Although research shows that Thailand leads other ASEAN countries in the fields such as medicine, Thai doctors and nurses are not getting paid as much as those in other ASEAN countries. As a result, Thailand will have to face a labor shortage due to fact that Thai doctors and nurses will want to work in countries where the can get a higher pay. Other professions that might be at risk in the country are engineers, architects, dentists, accountants and other business-related jobs.

Thailand will face a conundrum as it offers a competitive lifestyle but wages do not match those of countries like Malaysia and Singapore, so more skilled people would leave for better pay, leaving more unskilled workers back home. To stay competitive, Thailand will have to offer better wages to skilled workers and develop education and training for less skilled workers.

Tourism & Travel

The opportunities in the tourism and travel industry for Thailand are enormous but needs to be cautious in understanding these opportunities or lose out to companies in other countries. The main issues are:

Language: Thais working in the travel industry have to improve their language skills particularly English, or they will lose out to foreign workers.

Visas: as the AEC kicks off, more foreign investors will seek to enter through Thailand so more promotions and ease of acquiring visa should be incorporated into the strategy while keeping security in check. This would be very challenging for Thailand, however.

Attractions: although the country is already one of the best travel destinations in the region, more efforts must be made to build and promote tourist attractions to compete with countries like Singapore and Malaysia. They should also accelerate liberalization, which includes improving standards of quality in establishment and entrepreneurs, effective management to reduce costs, development of innovative tourism products in order to differentiate on price and customer satisfaction.

International Businesses & Foreign Investments

Thailand has great potential for being the regional trade hub for foreign investments. With the growth in countries like Myanmar and other developing ASEAN countries, more and more foreign investors are seeking opportunities there and Thailand could be very well be the gateway. However, Thailand needs to be more competitive with countries like Singapore by reducing its investment regulations, especially in the services industry.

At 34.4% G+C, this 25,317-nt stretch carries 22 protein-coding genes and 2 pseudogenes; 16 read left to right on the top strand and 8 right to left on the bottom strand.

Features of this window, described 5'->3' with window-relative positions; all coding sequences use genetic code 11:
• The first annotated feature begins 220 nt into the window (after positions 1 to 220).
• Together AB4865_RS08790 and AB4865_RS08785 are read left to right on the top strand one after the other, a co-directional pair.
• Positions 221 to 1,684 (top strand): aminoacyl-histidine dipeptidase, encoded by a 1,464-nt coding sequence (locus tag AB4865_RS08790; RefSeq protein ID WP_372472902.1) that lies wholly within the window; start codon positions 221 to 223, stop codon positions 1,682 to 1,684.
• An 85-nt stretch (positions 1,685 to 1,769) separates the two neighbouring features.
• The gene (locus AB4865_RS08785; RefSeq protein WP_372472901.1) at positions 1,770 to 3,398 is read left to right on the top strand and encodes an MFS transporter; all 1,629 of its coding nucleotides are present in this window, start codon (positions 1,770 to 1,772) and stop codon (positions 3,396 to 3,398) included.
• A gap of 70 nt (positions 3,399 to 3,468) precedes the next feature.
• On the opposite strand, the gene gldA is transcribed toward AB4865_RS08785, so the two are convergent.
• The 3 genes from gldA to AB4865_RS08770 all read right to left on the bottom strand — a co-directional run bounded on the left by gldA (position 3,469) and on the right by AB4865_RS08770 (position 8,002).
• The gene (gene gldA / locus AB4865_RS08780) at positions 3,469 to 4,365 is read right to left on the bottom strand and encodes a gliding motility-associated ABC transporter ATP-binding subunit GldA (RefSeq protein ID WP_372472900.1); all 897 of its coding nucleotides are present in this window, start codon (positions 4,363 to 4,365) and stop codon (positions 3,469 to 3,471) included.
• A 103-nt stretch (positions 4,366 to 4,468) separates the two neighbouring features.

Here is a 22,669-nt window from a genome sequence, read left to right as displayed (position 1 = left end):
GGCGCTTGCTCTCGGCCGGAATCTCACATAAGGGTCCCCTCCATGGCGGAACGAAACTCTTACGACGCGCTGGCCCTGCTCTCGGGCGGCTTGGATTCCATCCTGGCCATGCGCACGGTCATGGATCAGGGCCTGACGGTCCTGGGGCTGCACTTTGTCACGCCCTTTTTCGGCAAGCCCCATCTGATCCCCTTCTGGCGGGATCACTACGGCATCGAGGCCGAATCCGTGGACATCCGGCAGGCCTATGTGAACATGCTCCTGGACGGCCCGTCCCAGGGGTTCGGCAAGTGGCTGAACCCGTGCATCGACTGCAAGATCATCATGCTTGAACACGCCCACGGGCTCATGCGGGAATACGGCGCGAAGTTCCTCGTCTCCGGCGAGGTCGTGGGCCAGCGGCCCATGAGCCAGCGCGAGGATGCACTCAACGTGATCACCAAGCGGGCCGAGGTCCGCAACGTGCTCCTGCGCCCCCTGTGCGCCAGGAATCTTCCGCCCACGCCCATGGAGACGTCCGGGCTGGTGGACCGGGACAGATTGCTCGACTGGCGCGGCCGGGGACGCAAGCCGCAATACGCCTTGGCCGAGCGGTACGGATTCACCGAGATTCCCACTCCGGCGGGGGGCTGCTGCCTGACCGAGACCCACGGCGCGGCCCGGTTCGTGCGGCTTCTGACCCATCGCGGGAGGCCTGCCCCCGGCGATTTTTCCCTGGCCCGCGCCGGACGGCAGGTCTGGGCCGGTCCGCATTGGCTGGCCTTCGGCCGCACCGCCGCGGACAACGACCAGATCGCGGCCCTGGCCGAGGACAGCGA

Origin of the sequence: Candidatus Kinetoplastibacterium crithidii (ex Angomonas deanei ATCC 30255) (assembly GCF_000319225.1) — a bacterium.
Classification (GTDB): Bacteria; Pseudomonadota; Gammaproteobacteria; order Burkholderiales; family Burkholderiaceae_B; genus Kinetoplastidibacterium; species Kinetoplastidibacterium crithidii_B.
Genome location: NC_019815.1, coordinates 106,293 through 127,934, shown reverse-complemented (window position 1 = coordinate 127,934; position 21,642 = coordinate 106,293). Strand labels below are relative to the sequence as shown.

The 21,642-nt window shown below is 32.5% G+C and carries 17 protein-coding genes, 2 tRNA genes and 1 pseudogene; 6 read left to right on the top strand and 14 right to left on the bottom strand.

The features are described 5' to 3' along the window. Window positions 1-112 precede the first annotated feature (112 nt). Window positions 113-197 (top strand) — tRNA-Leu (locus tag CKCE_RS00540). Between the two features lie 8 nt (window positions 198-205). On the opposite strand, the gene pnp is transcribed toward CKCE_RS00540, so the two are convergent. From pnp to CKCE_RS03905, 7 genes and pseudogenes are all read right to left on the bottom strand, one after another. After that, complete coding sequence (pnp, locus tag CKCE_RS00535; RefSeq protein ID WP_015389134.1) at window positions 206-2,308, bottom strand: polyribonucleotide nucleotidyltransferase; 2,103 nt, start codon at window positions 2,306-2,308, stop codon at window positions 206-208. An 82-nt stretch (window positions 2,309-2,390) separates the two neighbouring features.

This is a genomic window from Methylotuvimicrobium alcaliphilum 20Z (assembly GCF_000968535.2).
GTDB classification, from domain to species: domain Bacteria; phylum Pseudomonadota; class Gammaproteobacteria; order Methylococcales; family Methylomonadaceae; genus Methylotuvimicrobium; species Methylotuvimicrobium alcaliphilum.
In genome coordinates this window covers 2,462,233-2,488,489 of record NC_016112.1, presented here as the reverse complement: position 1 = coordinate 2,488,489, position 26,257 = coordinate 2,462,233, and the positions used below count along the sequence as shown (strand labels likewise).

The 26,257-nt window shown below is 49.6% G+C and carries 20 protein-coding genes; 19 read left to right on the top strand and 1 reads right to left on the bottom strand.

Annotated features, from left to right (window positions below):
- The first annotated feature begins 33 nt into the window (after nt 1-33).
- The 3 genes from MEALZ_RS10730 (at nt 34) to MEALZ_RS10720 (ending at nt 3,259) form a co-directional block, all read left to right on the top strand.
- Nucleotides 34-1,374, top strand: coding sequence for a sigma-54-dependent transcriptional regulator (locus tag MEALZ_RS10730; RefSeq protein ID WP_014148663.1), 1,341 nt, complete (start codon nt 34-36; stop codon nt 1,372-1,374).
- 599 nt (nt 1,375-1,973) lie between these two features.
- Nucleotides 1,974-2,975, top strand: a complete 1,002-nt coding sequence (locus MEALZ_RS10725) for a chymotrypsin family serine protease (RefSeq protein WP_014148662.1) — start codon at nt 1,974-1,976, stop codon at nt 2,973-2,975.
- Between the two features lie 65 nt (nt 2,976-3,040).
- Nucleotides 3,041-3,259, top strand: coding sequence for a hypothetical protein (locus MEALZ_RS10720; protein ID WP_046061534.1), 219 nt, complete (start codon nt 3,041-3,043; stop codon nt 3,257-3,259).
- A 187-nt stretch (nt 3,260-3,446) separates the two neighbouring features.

Loosening up taxation policies would promote and improve growth of trade between EU and Thailand. In the recent economic downturn, this step would definitely make Thailand more versatile and therefore increase better relations with countries such as UK, US, Germany, Australia and other developed countries.

There are also concerns over ongoing political instability, social unrest, corruption and effects of the flood since last year, making foreign investments less as attractive as they could or should be.

Concluding thoughts, opinions, recommendation

The status of Thailand’s readiness has experts speaking from both side of the spectrum. Several experts and international ambassadors such as Lord Jonathan Marland and Asif Ahmad from UK have already raised concern that Thailand may not be ready for the AEC, however.

The University of Thai Chamber of Commerce (UTCC) also warns that Thailand should increase efforts to establish its brand prior to the AEC.

In a recent poll conduced by Bansomdej Poll of Bansomdejchaopraya Rajabaht University concluded that just over half of people (52.3%) thought Thailand is not yet ready for the establishment of the AEC in 2015. Moreover, only 16.7% of the respondents believed the country is ready for the trade and investment liberalization, while 31% were unsure.

Growth in Thailand has been very focused towards Bangkok and other metropolitan areas, as the rest of the country seems to flail behind in regards to language, education, skills, retail and trade.

If Thailand is to compete and survive in the ASEAN community, it will have to do so with great vigilance, change of policies and most importantly, improve on its educational and labor infrastructure.

Tell us what you think. Is Thailand ready? Will it gain more or be left behind?

4 Responses to “Is Thailand AEC Ready?”

  • Chadwick June 8, 2013 at 8:53 am Reply